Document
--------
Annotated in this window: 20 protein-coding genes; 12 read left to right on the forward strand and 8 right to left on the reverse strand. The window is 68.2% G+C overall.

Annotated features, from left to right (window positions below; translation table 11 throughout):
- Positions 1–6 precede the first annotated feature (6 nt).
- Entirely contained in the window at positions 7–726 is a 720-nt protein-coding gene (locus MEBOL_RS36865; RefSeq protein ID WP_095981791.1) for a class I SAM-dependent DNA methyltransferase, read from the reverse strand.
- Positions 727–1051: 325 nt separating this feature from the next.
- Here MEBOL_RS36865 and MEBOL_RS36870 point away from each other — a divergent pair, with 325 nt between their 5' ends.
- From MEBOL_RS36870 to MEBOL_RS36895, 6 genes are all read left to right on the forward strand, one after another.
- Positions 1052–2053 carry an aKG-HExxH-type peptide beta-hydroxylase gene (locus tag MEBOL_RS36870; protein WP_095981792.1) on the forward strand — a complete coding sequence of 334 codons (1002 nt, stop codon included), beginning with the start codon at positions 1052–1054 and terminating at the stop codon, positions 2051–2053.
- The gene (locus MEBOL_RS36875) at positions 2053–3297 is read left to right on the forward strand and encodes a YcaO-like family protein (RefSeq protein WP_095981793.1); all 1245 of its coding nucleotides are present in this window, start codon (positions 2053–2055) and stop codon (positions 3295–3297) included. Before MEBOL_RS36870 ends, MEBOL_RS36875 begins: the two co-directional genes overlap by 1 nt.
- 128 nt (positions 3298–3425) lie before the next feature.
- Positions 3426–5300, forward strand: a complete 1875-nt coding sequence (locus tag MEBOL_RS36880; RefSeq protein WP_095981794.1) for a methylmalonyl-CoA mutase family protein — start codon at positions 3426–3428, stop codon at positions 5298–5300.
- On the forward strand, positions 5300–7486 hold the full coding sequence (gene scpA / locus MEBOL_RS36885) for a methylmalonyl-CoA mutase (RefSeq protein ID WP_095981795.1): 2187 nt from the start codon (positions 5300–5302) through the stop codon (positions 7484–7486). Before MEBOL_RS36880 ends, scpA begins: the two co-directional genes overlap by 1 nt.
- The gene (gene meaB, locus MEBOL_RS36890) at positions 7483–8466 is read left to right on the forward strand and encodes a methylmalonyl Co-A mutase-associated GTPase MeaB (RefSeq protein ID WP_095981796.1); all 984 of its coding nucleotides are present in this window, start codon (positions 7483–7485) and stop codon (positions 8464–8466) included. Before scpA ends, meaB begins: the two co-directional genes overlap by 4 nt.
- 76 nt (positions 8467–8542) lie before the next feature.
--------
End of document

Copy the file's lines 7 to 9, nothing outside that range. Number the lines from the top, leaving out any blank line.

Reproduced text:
- From MEBOL_RS36870 to MEBOL_RS36895, 6 genes are all read left to right on the forward strand, one after another.
- Positions 1052–2053 carry an aKG-HExxH-type peptide beta-hydroxylase gene (locus tag MEBOL_RS36870; protein WP_095981792.1) on the forward strand — a complete coding sequence of 334 codons (1002 nt, stop codon included), beginning with the start codon at positions 1052–1054 and terminating at the stop codon, positions 2051–2053.
- The gene (locus MEBOL_RS36875) at positions 2053–3297 is read left to right on the forward strand and encodes a YcaO-like family protein (RefSeq protein WP_095981793.1); all 1245 of its coding nucleotides are present in this window, start codon (positions 2053–2055) and stop codon (positions 3295–3297) included. Before MEBOL_RS36870 ends, MEBOL_RS36875 begins: the two co-directional genes overlap by 1 nt.